California’s Largest Recycling Business Closes, 750 Laid Off - NBC Southern California
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California’s Largest Recycling Business Closes, 750 Laid Off

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    California’s Largest Recycling Business Closes, 750 Laid Off

    California’s largest operator of recycling redemption centers shut down Monday and laid off 750 employees. Laura Sambol reports. (Published Tuesday, Aug. 6, 2019)

    California’s largest operator of recycling redemption centers shut down Monday and laid off 750 employees.

    RePlanet closed all 284 of its centers, and company president David Lawrence said the decision was driven by increased business costs and falling prices of recycled aluminum and PET plastic, the San Jose Mercury News reported.

    The move came three years after RePlanet closed 191 of its recycling centers and laid off 278 workers.

    Now many San Francisco Bay Area residents have few or no options for redeeming their recyclables, which is especially concerning for those who live in poverty or experience homelessness and rely on recycling for income.

    How A New Chinese Policy is Causing a Recycling Nightmare in the US

    [NATL] How A New Chinese Policy is Causing a Recycling Nightmare in the US

    China has implemented a new recycling policy called National Sword, halting all imports of recycled materials. The U.S. was sending about 40 percent of its recycled goods to china before the policy's implementation which means there is a lot of recycled material with nowhere to go. See how the policy is affecting local recycling centers.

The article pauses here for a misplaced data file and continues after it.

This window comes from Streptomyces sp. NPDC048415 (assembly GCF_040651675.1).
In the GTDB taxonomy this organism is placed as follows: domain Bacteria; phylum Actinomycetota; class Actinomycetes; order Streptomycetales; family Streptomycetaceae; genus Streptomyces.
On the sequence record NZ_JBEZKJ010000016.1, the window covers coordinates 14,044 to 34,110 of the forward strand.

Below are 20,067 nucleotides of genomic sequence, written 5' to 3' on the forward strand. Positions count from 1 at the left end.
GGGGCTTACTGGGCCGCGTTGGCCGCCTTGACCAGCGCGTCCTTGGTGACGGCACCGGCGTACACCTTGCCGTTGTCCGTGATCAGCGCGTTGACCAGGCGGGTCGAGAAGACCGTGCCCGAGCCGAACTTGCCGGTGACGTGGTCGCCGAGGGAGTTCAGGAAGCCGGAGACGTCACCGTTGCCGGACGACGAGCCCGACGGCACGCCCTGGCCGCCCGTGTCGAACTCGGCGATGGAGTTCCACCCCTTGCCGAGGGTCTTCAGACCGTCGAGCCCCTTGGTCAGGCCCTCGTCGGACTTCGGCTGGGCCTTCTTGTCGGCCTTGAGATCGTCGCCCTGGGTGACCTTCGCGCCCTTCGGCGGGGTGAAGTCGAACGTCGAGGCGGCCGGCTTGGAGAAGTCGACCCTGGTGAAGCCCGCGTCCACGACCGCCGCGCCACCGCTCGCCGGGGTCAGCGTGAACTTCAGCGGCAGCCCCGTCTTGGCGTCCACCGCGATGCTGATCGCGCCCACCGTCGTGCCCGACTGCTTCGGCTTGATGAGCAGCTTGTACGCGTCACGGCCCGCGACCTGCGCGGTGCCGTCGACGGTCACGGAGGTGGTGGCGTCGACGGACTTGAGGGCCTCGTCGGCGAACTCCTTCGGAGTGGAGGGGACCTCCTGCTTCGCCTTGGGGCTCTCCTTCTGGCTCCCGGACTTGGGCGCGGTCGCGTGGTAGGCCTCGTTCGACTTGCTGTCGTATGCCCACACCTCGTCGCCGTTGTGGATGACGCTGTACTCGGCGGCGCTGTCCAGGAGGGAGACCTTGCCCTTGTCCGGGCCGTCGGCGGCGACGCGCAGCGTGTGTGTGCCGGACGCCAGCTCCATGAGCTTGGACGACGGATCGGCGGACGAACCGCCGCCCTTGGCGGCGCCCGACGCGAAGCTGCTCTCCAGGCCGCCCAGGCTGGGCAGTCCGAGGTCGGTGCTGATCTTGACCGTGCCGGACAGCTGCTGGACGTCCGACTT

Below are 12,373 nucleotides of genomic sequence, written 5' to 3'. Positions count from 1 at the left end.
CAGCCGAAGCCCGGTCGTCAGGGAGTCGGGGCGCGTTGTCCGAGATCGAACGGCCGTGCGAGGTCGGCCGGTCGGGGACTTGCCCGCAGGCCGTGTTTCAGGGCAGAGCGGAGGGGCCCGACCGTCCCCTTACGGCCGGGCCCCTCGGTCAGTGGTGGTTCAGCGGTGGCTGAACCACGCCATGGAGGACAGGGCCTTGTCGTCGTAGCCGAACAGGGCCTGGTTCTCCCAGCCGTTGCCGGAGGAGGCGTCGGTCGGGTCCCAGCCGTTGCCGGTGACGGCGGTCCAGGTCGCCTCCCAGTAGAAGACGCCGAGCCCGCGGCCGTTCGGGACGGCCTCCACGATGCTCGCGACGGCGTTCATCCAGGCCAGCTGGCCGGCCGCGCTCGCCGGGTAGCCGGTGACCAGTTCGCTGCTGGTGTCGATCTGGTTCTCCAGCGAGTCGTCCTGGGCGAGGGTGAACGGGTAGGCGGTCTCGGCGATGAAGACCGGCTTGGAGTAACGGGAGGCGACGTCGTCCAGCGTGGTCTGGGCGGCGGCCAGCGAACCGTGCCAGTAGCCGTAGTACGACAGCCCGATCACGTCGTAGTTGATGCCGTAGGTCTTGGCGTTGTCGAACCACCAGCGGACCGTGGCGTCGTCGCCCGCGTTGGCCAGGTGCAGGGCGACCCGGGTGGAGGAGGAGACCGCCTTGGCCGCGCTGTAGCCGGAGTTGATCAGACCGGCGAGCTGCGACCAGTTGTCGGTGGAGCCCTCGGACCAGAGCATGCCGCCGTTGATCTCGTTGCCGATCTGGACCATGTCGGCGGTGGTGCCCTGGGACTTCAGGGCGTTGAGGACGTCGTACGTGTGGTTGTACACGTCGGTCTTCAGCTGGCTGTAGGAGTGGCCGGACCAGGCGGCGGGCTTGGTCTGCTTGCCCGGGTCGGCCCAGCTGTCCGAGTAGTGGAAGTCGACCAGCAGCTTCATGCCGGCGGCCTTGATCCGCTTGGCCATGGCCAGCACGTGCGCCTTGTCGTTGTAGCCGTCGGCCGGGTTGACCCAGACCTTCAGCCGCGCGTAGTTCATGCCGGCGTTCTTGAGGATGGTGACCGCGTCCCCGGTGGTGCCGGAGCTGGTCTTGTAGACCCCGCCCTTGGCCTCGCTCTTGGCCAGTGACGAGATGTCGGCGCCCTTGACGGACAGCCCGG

(Published Wednesday, Dec. 19, 2018)

    Consumer Watchdog, a nonprofit that studies issues in California’s recycling industry, estimated that more than 40% of all redemption centers have closed in the last five years. The closures result in consumers only getting back about half of their nickel and dime bottle and can deposits, according to a recent report from the nonprofit.

    The closures also mean that more bottles made of aluminum and polyethylene terephthalate, or PET, will end up in landfills. People will either throw their recyclables directly into the garbage, or place them in curbside recycling bins, which are often filled with contaminated material that must be discarded. China, which has bought much of the U.S.’s recyclable material, has become stricter about what kinds of material it will accept.

    Advocates are urging the state to reform how it subsidizes recycling centers to account for rising operating costs in the wake of continuously low aluminum and plastic prices.